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Re: The Web, Continuations, and All That

From: Tobias Gerdin
Subject: Re: The Web, Continuations, and All That
Date: Mon, 6 Feb 2012 20:49:38 +0100

2012/1/31 Andy Wingo <address@hidden>:
> Hi Tobias,
> On Mon 30 Jan 2012 20:17, Tobias Gerdin <address@hidden> writes:
>> 2012/1/23 Andy Wingo <address@hidden>:
>>> Did you ever run into problems with non-resumable continuations?
>> At times I was scratching my head and wondering what was going on but
>> if you mean continuations that wouldn't resume due to a bug I do not
>> think so.
> If a partial continuation includes a trip through C and then back to the
> VM, it won't be resumable.  Basically if you call a function that is
> implemented in C and then that function does a scm_call(...), and you
> abort from within the scm_call(...), the abort works but the
> continuation will not be resumable.
> This is an implementation restriction.  We're trying to get around it by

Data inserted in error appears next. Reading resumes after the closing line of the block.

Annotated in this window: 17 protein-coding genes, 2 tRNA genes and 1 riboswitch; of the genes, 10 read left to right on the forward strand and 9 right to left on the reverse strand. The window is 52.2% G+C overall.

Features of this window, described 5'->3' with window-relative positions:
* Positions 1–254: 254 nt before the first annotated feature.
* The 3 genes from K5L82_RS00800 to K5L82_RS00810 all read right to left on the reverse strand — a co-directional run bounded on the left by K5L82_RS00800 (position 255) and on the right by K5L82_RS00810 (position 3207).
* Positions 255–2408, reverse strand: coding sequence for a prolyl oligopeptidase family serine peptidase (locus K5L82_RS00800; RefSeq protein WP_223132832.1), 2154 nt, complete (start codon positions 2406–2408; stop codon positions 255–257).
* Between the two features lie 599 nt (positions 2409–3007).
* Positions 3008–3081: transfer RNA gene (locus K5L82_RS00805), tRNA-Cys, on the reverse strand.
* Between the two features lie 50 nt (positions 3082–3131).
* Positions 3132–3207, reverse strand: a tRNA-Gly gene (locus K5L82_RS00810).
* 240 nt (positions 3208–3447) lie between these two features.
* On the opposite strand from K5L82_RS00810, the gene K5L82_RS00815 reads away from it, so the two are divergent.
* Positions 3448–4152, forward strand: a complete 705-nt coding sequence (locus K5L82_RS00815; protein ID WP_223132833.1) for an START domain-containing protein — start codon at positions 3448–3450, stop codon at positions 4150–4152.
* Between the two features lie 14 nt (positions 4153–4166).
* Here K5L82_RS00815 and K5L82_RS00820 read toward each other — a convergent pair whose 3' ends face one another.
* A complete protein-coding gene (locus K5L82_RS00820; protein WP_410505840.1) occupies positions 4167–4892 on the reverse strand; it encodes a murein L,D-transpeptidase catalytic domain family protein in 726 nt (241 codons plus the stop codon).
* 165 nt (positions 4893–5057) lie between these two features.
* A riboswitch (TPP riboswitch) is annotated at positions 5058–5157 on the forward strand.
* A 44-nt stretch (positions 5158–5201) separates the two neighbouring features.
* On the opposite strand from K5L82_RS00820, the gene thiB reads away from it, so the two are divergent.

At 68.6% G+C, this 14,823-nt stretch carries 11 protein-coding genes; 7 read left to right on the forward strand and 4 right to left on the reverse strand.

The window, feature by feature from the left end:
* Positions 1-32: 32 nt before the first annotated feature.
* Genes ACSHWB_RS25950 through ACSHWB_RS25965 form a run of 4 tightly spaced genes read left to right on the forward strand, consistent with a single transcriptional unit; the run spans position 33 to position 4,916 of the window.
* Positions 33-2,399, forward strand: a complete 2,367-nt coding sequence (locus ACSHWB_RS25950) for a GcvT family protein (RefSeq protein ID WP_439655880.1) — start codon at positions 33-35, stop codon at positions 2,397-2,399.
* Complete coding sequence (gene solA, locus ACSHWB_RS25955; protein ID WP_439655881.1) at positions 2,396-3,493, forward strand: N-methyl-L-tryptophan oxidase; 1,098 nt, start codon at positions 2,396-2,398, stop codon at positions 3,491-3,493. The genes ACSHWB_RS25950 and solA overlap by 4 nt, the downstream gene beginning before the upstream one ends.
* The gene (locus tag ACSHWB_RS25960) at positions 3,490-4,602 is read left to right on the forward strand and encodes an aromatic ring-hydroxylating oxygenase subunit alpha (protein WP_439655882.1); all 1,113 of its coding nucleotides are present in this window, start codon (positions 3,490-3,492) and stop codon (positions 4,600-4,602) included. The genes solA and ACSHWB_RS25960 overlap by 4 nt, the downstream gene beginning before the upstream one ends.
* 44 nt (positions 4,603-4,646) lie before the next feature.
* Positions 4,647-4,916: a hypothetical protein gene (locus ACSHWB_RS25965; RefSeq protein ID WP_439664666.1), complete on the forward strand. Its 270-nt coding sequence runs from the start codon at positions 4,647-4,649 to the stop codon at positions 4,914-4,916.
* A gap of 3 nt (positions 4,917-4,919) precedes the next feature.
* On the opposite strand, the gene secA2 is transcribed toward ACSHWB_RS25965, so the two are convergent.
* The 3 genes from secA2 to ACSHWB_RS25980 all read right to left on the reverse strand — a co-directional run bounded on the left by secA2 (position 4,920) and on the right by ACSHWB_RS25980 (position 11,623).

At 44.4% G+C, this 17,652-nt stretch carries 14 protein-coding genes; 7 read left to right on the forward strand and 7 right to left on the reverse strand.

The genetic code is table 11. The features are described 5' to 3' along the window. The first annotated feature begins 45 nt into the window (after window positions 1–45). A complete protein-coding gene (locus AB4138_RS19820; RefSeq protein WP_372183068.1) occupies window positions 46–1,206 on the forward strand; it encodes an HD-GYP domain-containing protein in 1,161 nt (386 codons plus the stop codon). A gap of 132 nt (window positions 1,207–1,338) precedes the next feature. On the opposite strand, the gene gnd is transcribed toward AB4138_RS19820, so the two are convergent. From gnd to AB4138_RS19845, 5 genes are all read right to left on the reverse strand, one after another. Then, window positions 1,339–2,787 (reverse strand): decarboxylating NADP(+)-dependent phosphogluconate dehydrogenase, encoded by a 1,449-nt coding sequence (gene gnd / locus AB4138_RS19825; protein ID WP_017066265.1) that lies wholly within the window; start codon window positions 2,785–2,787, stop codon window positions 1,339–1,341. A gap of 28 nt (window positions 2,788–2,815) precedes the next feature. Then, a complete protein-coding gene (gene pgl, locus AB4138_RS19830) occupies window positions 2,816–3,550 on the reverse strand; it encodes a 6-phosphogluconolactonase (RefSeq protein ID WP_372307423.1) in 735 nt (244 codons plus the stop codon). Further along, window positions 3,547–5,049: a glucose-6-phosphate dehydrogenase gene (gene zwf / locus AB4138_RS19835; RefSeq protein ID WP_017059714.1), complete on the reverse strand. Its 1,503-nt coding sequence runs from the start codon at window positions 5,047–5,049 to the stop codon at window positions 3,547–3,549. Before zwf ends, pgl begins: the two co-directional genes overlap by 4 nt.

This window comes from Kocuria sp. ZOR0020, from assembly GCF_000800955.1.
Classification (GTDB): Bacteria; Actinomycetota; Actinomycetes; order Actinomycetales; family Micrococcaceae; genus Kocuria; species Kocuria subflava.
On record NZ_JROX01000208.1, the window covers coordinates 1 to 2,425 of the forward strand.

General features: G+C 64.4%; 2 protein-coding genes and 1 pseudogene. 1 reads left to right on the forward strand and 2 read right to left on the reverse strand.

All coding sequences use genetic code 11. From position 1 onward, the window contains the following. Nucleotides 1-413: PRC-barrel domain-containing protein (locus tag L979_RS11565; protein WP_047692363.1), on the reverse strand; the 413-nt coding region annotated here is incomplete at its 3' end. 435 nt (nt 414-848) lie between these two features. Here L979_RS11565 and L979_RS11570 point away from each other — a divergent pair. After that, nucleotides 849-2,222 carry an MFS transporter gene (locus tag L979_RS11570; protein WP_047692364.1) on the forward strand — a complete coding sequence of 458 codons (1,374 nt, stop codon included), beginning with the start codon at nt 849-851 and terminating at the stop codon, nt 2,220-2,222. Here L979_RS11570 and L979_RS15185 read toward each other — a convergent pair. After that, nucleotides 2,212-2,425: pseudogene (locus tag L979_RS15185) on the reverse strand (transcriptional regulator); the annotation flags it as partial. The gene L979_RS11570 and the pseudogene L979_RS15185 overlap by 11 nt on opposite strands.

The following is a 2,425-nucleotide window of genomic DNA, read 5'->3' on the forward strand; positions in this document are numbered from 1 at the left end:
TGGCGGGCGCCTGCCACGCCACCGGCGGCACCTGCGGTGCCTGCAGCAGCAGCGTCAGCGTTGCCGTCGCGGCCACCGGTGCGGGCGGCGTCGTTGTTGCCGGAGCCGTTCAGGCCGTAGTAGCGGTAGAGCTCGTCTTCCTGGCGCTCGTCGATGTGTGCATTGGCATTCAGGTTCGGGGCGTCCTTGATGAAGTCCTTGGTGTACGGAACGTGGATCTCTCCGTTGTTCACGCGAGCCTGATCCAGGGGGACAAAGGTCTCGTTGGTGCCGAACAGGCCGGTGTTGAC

> having more things implemented in Scheme rather than C.
> The reason for this restriction is that you can't capture part of the C
> stack, then compose it with some other C continuation (i.e., splat it at
> some other stack position).
> E.g.:
>    scheme@(guile-user)> (call-with-prompt 'foo (lambda () 
> (call-with-output-string (lambda args (abort-to-prompt 'foo)))) (lambda (k) 
> k))
>    $1 = #<partial-continuation 2b63200>
>    scheme@(guile-user)> ($1)
>    ERROR: In procedure #<partial-continuation 2b63200>:
>    ERROR: Throw to key `vm-error' with args `(vm-run "Unrewindable partial 
> continuation" (#<vm-continuation 2b73aa0>))'.
>    Entering a new prompt.  Type `,bt' for a backtrace or `,q' to continue.
>    scheme@(guile-user) [1]>
> I asked you this because I was wondering I wanted to know how we were
> doing in practice: if you happened to run into this.  So it's nice that
> you didn't run into it :)

So if a Scheme primitive the program calls happens to be implemented
in C you would run into this problem? As you saw my examples were
quite minimal and maybe not representative of what you do "in
practice". But I agree that given this implementing more things in
Scheme definitely makes sense.

>> [...]
> There is a prompt in the server.  The handler is applied to the request,
> body, and state values in a thunk, and that thunk is called in one of
> these:
> (define (with-stack-and-prompt thunk)
>  (call-with-prompt (default-prompt-tag)
>                    (lambda () (start-stack #t (thunk)))
>                    (lambda (k proc)
>                      (with-stack-and-prompt (lambda () (proc k))))))

Great, all set then!


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